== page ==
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Actionable Google Analytics for Beginners
Alright welcome to WhiteFireSEO’s screencast, our first ever! Today we’re going to be talking about Google Analytics, and a couple of actionable points that you can take and start running with immediately. So yes, you are going to get an inside peek at the traffic of my site, don’t be too critical, it’s only been live a few months.
There are three things that I want to cover. I want to define what all of these terms mean, what you should be looking for and the red flags you should be seeing there. Then we’re going to talk about how to filter out your own traffic so you have data that’s true to actual traffic and not including you going through and reoptimizing and things like that. Then we’re going to finish off with a technique to see what keywords are sending you traffic and how to reoptimize for those.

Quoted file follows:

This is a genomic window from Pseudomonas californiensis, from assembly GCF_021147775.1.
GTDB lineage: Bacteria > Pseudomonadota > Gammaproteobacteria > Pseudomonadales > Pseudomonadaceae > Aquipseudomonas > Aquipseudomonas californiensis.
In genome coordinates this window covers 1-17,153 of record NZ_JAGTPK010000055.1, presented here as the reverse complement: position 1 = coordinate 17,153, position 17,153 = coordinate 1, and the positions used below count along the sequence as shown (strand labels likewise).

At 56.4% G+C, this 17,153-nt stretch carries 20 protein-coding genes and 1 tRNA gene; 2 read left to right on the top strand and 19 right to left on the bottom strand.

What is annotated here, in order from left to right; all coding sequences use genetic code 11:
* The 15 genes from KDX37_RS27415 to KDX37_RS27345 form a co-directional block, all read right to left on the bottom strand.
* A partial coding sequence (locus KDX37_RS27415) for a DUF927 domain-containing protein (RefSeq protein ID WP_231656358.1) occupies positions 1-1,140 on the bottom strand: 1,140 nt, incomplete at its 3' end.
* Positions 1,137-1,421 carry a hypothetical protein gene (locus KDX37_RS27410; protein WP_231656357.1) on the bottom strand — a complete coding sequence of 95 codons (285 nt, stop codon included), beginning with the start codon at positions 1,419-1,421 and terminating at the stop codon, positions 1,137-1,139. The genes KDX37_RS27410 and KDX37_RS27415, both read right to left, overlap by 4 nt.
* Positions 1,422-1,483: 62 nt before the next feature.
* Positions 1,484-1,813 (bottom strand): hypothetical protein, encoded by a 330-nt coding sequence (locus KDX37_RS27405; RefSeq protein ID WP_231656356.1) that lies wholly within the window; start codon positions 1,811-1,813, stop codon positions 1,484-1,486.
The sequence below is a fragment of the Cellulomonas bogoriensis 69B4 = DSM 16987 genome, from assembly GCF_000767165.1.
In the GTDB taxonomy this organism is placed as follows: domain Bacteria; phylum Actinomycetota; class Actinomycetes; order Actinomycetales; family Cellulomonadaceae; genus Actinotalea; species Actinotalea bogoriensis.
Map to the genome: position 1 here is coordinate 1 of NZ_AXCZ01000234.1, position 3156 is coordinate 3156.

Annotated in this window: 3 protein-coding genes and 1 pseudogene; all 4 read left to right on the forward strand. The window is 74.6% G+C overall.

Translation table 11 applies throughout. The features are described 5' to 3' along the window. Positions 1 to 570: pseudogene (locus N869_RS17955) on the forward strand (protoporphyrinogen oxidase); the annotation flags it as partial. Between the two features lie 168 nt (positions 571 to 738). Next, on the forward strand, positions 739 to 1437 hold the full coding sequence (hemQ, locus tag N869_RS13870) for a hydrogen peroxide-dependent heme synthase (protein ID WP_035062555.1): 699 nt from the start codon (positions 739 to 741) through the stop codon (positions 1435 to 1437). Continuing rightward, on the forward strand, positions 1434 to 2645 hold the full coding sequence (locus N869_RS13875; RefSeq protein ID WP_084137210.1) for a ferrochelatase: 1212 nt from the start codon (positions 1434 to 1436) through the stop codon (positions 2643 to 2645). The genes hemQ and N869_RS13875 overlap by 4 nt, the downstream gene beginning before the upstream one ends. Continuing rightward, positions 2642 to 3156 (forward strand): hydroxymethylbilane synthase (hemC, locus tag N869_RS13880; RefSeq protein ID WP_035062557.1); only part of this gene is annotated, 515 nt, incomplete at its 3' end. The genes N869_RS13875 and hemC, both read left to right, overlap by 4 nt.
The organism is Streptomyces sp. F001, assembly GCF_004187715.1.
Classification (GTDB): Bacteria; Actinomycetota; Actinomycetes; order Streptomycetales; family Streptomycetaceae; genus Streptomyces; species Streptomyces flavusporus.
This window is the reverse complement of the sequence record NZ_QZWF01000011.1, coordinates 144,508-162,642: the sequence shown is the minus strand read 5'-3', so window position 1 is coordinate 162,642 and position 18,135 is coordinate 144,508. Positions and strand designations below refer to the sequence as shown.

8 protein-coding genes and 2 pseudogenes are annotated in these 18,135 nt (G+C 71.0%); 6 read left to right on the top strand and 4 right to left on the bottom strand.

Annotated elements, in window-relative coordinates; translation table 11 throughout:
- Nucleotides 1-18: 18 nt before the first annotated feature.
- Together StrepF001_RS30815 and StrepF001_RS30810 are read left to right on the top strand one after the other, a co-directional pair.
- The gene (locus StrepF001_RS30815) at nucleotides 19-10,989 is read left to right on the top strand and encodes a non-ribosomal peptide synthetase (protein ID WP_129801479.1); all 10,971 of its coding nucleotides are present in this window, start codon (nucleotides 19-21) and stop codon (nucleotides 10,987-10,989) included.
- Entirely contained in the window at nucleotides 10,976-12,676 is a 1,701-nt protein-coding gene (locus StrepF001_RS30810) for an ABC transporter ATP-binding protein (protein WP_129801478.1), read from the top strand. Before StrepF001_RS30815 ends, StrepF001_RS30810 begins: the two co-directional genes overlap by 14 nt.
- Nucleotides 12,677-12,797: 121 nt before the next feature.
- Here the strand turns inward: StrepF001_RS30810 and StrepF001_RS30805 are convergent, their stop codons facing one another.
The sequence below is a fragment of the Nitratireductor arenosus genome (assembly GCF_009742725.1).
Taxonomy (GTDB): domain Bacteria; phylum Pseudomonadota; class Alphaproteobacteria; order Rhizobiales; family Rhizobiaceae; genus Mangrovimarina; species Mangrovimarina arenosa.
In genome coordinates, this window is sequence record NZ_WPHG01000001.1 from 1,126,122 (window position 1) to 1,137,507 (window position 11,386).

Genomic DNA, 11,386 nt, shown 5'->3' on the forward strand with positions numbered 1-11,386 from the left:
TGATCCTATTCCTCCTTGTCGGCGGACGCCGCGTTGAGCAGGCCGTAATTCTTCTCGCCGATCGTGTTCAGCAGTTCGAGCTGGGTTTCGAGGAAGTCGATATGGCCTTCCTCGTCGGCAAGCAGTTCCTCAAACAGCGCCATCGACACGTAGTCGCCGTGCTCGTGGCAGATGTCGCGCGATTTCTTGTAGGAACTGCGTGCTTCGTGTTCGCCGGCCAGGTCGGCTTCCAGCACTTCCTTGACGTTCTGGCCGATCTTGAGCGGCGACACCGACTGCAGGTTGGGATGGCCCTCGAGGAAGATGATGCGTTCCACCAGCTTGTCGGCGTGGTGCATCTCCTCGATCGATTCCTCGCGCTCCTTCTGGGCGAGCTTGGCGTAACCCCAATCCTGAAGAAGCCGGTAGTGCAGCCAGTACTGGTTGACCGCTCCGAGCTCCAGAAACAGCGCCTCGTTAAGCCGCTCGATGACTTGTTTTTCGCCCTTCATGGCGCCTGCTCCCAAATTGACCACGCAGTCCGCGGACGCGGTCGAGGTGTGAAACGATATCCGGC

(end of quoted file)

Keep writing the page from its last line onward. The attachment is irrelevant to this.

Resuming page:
Visits is obviously people who are visiting your site. This is different than visitors because a single visitor can visit multiple times and that will show up as separate visits, but as the same visitor. It does this by tracking the cookie it puts on their browsers. Pageviews is how many pages that they’re looking at. Of all the visitors, that’s how many pageviews you got. Pages per visit is obviously how many pages your visitors view on their visits. Bounce rate is how quickly someone leaves your site. So, a high bounce rate shows that they’ve clicked into your site either from a search result or a referring link or something like that and then bounced immediately back out. So, either they hit the back button or the home button, they just left your site. So, visits, visitors, pageviews. Pretty much, you want all of those to be high. It is different in some cases, like with pageviews. They can be low if it’s e-commerce that you’re looking at. You want people to come in, get convinced to buy your product, buy your product and leave. If you’re not focused on content, pageviews doesn’t necessarily have to be high. Same goes for bounce rate. If you’re a primarily content-based site, you want your bounce rate to be low, because you want people to be coming into your site and seeing multiple pages, reading related articles and so on. And for content-based, obviously that should be lower and mine is not wonderful, so I’ll hope you’ll forgive me for that.